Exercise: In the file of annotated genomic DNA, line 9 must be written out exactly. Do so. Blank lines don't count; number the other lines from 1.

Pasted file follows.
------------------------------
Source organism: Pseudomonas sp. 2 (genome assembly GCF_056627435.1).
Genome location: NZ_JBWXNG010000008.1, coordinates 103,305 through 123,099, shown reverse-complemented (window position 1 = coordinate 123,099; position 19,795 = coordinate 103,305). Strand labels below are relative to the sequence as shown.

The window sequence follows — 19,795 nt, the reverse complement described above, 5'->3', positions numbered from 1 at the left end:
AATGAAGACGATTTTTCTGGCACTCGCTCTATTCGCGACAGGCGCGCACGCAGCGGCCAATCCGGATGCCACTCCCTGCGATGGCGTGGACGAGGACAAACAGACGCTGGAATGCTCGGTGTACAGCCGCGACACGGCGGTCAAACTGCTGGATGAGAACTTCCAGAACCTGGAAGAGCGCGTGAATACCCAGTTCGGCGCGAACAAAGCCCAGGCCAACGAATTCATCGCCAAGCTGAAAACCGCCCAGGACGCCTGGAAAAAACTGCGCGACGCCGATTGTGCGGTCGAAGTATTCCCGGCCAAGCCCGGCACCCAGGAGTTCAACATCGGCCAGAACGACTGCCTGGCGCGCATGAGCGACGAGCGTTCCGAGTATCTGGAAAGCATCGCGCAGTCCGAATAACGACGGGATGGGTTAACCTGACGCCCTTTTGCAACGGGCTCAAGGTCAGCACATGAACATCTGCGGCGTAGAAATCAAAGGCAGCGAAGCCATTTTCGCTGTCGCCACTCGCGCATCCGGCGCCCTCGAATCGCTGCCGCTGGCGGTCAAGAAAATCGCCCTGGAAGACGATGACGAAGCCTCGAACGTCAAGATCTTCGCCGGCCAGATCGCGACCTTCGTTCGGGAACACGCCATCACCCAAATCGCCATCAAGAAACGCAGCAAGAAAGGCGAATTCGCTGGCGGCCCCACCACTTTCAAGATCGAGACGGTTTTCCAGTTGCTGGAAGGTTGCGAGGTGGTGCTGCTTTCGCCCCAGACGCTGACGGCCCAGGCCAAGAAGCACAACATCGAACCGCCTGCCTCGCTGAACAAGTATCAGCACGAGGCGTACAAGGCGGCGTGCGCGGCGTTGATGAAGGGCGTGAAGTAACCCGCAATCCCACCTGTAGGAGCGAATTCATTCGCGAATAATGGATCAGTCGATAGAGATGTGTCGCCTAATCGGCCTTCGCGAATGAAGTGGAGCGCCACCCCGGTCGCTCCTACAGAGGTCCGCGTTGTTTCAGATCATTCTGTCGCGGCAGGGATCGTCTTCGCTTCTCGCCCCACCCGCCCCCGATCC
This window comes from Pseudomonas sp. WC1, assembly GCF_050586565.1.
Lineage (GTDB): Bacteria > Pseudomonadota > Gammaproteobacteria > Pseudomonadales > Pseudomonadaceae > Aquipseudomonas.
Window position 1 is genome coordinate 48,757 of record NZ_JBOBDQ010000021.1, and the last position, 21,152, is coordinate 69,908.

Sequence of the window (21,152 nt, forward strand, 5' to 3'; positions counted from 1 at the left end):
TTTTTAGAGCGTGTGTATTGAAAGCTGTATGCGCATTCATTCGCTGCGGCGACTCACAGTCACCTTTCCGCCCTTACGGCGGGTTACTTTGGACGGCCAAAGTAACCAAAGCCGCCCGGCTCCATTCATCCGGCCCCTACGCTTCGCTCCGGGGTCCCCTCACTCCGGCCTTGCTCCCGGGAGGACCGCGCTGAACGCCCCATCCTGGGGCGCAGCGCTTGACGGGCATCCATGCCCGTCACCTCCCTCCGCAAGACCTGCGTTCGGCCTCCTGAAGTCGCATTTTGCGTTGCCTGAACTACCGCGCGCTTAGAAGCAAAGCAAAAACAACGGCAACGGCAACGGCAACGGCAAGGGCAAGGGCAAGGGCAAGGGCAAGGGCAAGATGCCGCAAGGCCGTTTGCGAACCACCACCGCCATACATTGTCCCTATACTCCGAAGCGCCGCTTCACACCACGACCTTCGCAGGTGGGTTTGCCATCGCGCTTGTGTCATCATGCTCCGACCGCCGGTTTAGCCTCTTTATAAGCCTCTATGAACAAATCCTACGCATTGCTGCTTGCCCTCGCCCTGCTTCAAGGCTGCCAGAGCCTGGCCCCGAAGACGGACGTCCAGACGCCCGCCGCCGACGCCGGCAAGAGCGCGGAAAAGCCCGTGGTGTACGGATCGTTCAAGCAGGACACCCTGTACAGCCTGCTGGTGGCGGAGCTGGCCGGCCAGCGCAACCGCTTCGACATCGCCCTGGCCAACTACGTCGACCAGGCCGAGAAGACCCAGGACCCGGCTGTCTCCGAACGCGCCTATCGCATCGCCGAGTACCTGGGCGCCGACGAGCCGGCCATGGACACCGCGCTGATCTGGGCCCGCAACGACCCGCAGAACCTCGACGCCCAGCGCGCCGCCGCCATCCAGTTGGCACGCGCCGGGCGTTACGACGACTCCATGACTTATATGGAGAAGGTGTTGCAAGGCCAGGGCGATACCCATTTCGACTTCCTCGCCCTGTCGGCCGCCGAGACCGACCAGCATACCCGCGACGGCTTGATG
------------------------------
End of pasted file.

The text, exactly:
TTTTTAGAGCGTGTGTATTGAAAGCTGTATGCGCATTCATTCGCTGCGGCGACTCACAGTCACCTTTCCGCCCTTACGGCGGGTTACTTTGGACGGCCAAAGTAACCAAAGCCGCCCGGCTCCATTCATCCGGCCCCTACGCTTCGCTCCGGGGTCCCCTCACTCCGGCCTTGCTCCCGGGAGGACCGCGCTGAACGCCCCATCCTGGGGCGCAGCGCTTGACGGGCATCCATGCCCGTCACCTCCCTCCGCAAGACCTGCGTTCGGCCTCCTGAAGTCGCATTTTGCGTTGCCTGAACTACCGCGCGCTTAGAAGCAAAGCAAAAACAACGGCAACGGCAACGGCAACGGCAAGGGCAAGGGCAAGGGCAAGGGCAAGGGCAAGATGCCGCAAGGCCGTTTGCGAACCACCACCGCCATACATTGTCCCTATACTCCGAAGCGCCGCTTCACACCACGACCTTCGCAGGTGGGTTTGCCATCGCGCTTGTGTCATCATGCTCCGACCGCCGGTTTAGCCTCTTTATAAGCCTCTATGAACAAATCCTACGCATTGCTGCTTGCCCTCGCCCTGCTTCAAGGCTGCCAGAGCCTGGCCCCGAAGACGGACGTCCAGACGCCCGCCGCCGACGCCGGCAAGAGCGCGGAAAAGCCCGTGGTGTACGGATCGTTCAAGCAGGACACCCTGTACAGCCTGCTGGTGGCGGAGCTGGCCGGCCAGCGCAACCGCTTCGACATCGCCCTGGCCAACTACGTCGACCAGGCCGAGAAGACCCAGGACCCGGCTGTCTCCGAACGCGCCTATCGCATCGCCGAGTACCTGGGCGCCGACGAGCCGGCCATGGACACCGCGCTGATCTGGGCCCGCAACGACCCGCAGAACCTCGACGCCCAGCGCGCCGCCGCCATCCAGTTGGCACGCGCCGGGCGTTACGACGACTCCATGACTTATATGGAGAAGGTGTTGCAAGGCCAGGGCGATACCCATTTCGACTTCCTCGCCCTGTCGGCCGCCGAGACCGACCAGCATACCCGCGACGGCTTGATG